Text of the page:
Every year, there are kindergarten and seventh-grade parents ready to send their kids off for the first day of school who have to turn around and head to the doctor’s office. Either they need proof of vaccination or they are missing a required vaccination or the exemption form to opt out of vaccines (which is never a good idea unless there’s a medical reason. At the University of Texas, we’ve had cases of mumps in recent year because of the lack of vaccinations.).
Don’t get caught missing a vaccine or without your paperwork. Find your children’s shot records and make sure they are in compliance with the 2018-2019 school vaccination schedule:
Diphtheria/Tetanus/Pertussis: four or five doses depending on which version your kid got.
Polio: four or three doses
Measles, Mumps and Rubella: two doses
Hepatitis B: three doses
Varicella: two doses
Hepatitus A: two doses
All of the above, plus
Diphtheria/Tetanus/Pertussis: three doses of the primary series plus a booster within the last five years
Meningococcal: one dose
Eighth- throught 12-graders
All of the above, but if the diptheria/tetanus/pertussis shot has not been given in the last 10 years, a booster is needed.
The Centers for Disease Control and Prevention also recommends these vaccines for the 11-year-old or 12-year-old check up:
- HPV vaccine
Human papillomavirus (HPV) vaccine helps protect against HPV infections that cause cancer. For kids age 9-14, it’s two doses, one six months to a year after the first. For kids 15 or older, it’s three doses, the second one to two months after the first; the third, six months after the first.
- Quadrivalent meningococcal conjugate vaccine
Quadrivalent meningococcal conjugate vaccine protects against some of the bacteria that can cause infections of the lining of the brain and spinal cord (meningitis) and bloodstream infections (bacteremia or septicemia). These illnesses can be very serious, even fatal. It recommends one dose at 11.
- Tdap vaccine
Tdap vaccine provides a booster to continue protection from childhood against three serious diseases: tetanus, diphtheria, and pertussis (also called whooping cough).
- Flu vaccine
Preteens and teens should get a flu vaccine every year, by the end of October if possible. It is very important for preteens and teens with chronic health conditions like asthma or diabetes to get the flu shot, but the flu can be serious for even healthy kids.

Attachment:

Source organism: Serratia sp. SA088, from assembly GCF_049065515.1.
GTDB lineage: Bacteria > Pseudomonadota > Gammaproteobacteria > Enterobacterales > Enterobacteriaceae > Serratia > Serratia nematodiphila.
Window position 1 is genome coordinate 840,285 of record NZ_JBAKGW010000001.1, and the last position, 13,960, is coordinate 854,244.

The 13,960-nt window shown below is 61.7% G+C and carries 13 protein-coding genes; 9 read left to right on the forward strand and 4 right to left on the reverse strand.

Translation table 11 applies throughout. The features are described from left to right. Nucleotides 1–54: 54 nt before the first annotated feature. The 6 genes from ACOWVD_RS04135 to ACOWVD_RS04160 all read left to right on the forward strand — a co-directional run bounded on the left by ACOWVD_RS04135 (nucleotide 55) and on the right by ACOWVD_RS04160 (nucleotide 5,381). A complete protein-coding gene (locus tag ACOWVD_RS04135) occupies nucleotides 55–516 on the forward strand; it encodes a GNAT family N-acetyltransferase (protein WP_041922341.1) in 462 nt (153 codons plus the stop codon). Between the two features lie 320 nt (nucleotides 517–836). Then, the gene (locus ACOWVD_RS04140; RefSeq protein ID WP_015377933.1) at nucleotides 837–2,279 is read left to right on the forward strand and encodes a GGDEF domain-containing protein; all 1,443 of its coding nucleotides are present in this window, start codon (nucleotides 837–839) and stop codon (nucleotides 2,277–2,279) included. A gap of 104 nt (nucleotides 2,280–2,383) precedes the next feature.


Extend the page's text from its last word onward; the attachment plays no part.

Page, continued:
The CDC recommends this vaccine at the 16-year check up:
- A second dose of meningococcal ACWY
The Society for Adolescent Health and Medicine recommends this vaccines at the 16-year check up:
- meningococcal B vaccine.
Think your child doesn’t need to be vaccinated. Dr. Don Murphey, an infectious disease specialist at Dell Children’s Medical Center of Central Texas, who has been treating infectious disease in Texas children for almost a quarter of a century, explained to us last school why vaccines are so important.
Last year he saw seen mumps cases, like the ones at UT, come into Dell Children’s. Last year by August, Texas had more than 200 cases. “Before 2000, we had almost no cases of mumps,” he says.
He’s also seen in recent years more measles, whooping cough, pneumococcal meningitis and Haemophilus influenzae type b meningitis.
What’s going on here?
We’re seeing what doctors have been seeing in Europe, especially France and the United Kingdom, but on a smaller scale, Murphey says. The rates of mumps and measles in particular skyrocketed there after “The Lancet” medical journal published a 1998 study by Dr. Andrew Wakefield that it later had to retract. Wakefield lost his license because of it.
Wakefield’s study found a link to autism from the measles-mumps-rubella vaccine. Multiple studies including those funded by plantiff’s lawyers who were looking for a link found no-such link. What happens, though, is that the MMR vaccine is given around the same time — about 12 months to 15 months — as when many kids with autism start to show signs.
Yet, the misinformation and the fear of vaccines persisted. Parents in Europe stopped vaccinating and Europe no longer had the “herd” immunity that happens when at least 90 percent to 95 percent of the population are vaccinated against a disease.
Diseases like measles and mumps that we just didn’t see are happening again. We rely on the herd immunity to protect us. You see these vaccines are not fool-proof, and they have waning effects. In the case of the students at UT, even if college students have been vaccinated as children but are exposed to mumps now, they might not be fully immune and get it.
Murphey says the mumps vaccine we use “is a very safe one. It doesn’t cause any meningitis,” he says. “It works great for herd immunity, but it doesn’t work if you’re exposed.”
If you do get mumps, it isn’t the worst thing most of the time. You get a fever, you feel bad for a few days, he says. Boys can also get an infection in their testes and girls in their ovaries. What is scary is that mumps can lead to meningitis and deafness.
While mumps is not a terrible disease, we could avoid the whole thing, if people who can get immunized do get immunized, he says.
For parents who are considering or are using an alternative vaccine schedule and delaying vaccines, Murphey encourages them not to. “Alternative schedules have never been shown to be any safer,” he says.
By delaying vaccines, you’re not protecting the most vulnerable population, who can get the most sick from these disease — infants and small children. They end up in the hospital or worse.
“You want to start protecting those kids as soon as possible,” Murphey says.
Vaccinate, please, if not for your own child, but for the other children.